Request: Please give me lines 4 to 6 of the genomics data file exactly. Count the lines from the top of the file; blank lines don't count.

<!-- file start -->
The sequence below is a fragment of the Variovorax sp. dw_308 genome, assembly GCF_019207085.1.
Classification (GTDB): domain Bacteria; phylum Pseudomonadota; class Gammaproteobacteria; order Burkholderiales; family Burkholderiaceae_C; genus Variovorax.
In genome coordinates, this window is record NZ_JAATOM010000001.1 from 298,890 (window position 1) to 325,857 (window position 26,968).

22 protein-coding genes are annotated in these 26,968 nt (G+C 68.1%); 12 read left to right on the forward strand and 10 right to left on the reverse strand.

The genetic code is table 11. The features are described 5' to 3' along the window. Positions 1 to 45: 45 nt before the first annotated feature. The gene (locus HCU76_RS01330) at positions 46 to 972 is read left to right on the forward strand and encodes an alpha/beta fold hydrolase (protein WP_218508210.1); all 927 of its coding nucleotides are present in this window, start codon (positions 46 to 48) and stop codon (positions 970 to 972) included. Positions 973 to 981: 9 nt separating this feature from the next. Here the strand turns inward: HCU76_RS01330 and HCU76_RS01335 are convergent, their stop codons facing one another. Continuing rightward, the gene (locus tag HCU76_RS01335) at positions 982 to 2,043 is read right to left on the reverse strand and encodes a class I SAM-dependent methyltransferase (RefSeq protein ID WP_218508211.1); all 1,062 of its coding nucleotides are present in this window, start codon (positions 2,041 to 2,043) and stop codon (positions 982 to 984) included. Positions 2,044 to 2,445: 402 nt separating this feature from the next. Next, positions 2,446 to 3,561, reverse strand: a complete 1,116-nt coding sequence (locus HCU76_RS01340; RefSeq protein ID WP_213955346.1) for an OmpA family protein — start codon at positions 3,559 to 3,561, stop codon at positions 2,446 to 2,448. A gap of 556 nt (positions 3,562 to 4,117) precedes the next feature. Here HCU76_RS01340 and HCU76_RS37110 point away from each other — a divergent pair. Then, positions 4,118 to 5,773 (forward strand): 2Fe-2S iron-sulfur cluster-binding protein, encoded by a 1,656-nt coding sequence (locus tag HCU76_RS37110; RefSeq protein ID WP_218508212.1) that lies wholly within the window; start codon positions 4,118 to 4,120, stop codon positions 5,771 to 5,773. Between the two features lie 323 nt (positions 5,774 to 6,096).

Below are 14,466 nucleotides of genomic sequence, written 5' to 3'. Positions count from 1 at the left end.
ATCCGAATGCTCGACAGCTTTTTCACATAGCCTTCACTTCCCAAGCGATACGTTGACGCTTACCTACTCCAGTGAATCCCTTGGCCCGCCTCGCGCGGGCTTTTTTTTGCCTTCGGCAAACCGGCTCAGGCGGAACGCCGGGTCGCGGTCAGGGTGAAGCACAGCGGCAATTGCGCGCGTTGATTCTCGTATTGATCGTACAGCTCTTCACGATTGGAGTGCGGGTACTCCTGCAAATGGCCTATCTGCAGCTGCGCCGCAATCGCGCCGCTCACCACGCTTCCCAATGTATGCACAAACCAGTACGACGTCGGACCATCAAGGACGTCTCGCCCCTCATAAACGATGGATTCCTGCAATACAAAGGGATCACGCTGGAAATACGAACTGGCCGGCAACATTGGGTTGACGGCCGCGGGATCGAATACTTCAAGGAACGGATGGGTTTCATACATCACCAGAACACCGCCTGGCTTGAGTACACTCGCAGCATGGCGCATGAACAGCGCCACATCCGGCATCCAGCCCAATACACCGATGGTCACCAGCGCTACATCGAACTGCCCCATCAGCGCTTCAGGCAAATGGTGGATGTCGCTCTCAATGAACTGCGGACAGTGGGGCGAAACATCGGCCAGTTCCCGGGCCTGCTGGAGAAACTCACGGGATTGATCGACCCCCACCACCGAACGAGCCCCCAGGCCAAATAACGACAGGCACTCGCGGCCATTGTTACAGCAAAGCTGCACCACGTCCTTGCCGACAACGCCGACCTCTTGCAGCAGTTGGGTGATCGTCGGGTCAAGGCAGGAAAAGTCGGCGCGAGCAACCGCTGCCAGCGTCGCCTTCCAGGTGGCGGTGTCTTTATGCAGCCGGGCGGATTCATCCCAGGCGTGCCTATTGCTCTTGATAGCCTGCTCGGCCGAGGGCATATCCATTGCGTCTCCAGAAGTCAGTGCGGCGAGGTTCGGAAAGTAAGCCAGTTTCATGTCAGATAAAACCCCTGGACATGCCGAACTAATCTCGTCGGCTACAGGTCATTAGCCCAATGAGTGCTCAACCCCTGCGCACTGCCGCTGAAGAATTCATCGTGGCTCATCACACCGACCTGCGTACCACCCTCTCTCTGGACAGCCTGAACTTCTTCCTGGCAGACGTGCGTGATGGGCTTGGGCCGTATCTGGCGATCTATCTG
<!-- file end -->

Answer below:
22 protein-coding genes are annotated in these 26,968 nt (G+C 68.1%); 12 read left to right on the forward strand and 10 right to left on the reverse strand.

The genetic code is table 11. The features are described 5' to 3' along the window. Positions 1 to 45: 45 nt before the first annotated feature. The gene (locus HCU76_RS01330) at positions 46 to 972 is read left to right on the forward strand and encodes an alpha/beta fold hydrolase (protein WP_218508210.1); all 927 of its coding nucleotides are present in this window, start codon (positions 46 to 48) and stop codon (positions 970 to 972) included. Positions 973 to 981: 9 nt separating this feature from the next. Here the strand turns inward: HCU76_RS01330 and HCU76_RS01335 are convergent, their stop codons facing one another. Continuing rightward, the gene (locus tag HCU76_RS01335) at positions 982 to 2,043 is read right to left on the reverse strand and encodes a class I SAM-dependent methyltransferase (RefSeq protein ID WP_218508211.1); all 1,062 of its coding nucleotides are present in this window, start codon (positions 2,041 to 2,043) and stop codon (positions 982 to 984) included. Positions 2,044 to 2,445: 402 nt separating this feature from the next. Next, positions 2,446 to 3,561, reverse strand: a complete 1,116-nt coding sequence (locus HCU76_RS01340; RefSeq protein ID WP_213955346.1) for an OmpA family protein — start codon at positions 3,559 to 3,561, stop codon at positions 2,446 to 2,448. A gap of 556 nt (positions 3,562 to 4,117) precedes the next feature. Here HCU76_RS01340 and HCU76_RS37110 point away from each other — a divergent pair. Then, positions 4,118 to 5,773 (forward strand): 2Fe-2S iron-sulfur cluster-binding protein, encoded by a 1,656-nt coding sequence (locus tag HCU76_RS37110; RefSeq protein ID WP_218508212.1) that lies wholly within the window; start codon positions 4,118 to 4,120, stop codon positions 5,771 to 5,773. Between the two features lie 323 nt (positions 5,774 to 6,096).

Below are 14,466 nucleotides of genomic sequence, written 5' to 3'. Positions count from 1 at the left end.